In the latest development in the India-China border standoff in Eastern Ladakh, the Chinese PLA forces are hesitant to withdraw and disengage from the Gogra and Hot Springs – indicating that the silent border tensions in the Himalayas are far from over.
According to reports, the PLA is still asserting pressure on the Indian army in the contested areas, and has still deployed its long/medium-range air defense systems (HQ-9 and the HQ-22) near the Indian territory, being closely monitored by the intelligence agencies.
The renewed border standoff between India and China comes when the global comunity was anticipating gradual ease in tensions between the two nuclear superpowers after a year of intense military and diplomatic confrontation.
In the recent Corps Commander level meeting, the Chinese PLA showed reluctance to withdraw from Gogra and Hot Springs areas. These specific points of friction are the PP-17A and PP-15 respectively, and the armored columns from both sides had earlier disengaged from Pangong Tso and Kailash Range earlier in February.
According to reports, the Chinese PLA had earlier agreed to pull back from these two Patrolling Points (PP-15 and PP-17A) but later refused to vacate.
However, the strength of soldiers manning the post has decreased from a company to a platoon. A company of the Indian Army consists of 100 to 120 soldiers while a platoon consists of 30-32 soldiers.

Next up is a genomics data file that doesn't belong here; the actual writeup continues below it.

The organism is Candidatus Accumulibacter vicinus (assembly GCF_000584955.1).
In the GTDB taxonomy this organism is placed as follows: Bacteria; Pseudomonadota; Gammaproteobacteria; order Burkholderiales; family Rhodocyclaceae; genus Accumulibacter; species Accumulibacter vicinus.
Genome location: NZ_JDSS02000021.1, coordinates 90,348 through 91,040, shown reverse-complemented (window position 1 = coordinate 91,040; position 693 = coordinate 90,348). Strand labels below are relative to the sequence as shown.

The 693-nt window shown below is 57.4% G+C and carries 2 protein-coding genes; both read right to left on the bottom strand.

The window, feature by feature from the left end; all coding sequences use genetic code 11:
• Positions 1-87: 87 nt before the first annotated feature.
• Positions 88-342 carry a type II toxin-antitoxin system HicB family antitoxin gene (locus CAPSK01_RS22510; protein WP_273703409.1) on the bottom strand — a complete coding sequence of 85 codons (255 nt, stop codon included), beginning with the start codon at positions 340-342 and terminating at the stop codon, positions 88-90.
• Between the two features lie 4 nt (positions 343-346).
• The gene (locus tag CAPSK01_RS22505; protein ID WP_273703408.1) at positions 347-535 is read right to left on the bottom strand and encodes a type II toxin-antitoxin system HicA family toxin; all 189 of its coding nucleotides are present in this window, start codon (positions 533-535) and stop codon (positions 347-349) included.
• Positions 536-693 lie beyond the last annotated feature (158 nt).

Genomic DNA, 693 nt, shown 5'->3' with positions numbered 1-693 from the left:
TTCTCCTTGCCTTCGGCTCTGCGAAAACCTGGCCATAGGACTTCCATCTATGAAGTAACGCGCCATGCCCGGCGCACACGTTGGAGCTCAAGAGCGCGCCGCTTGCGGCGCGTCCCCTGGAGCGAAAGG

Earlier, in a pinching remark, the Chinese PLA said that India should be happy with what has been achieved.
China Recruiting Tibetan Soldiers
A report in the Indian newspaper HindustanTimes also mentioned that the Chinese PLA has been holding special recruitment drives in its Tibetan Autonomous Region since early 2021.
Also, separate interceptions by the intelligence agencies have indicated that the PLA shall make up a new “Special Tibetan Army” unit, which could be the first Chinese military formation with a specific ethnicity.
The report also mentioned that PLA officials from Lhasa visited Rudok town in Ngari Prefecture in the far west of Tibet Autonomous Region (TAR) in the third week of February to recruit Tibetans as soldiers.
These officials later traveled to Zanda or Tsamda County, one of the border counties of TAR to select Tibetan recruits from several PLA camps for possible induction into the special unit, according to intelligence inputs.